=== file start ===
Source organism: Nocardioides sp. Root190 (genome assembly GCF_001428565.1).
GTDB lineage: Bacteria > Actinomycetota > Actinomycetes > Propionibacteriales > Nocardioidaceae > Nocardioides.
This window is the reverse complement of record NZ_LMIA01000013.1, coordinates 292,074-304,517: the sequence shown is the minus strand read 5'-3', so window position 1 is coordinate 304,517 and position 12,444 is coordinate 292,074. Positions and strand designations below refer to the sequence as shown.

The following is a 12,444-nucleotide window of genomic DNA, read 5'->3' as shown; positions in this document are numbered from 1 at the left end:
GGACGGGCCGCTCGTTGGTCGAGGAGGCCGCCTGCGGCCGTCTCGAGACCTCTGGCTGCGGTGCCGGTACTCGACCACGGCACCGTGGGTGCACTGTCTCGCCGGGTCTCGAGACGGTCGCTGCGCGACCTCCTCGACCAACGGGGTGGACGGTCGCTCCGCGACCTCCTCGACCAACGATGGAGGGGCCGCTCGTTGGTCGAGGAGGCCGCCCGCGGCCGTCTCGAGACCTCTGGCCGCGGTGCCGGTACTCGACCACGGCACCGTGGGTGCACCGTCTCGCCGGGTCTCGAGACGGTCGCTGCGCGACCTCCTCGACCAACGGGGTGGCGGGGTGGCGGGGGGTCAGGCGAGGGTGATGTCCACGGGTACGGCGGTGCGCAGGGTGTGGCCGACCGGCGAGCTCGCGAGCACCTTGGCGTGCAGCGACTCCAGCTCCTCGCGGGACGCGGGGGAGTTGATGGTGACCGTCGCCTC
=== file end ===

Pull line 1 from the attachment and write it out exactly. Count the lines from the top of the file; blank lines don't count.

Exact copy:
Source organism: Nocardioides sp. Root190 (genome assembly GCF_001428565.1).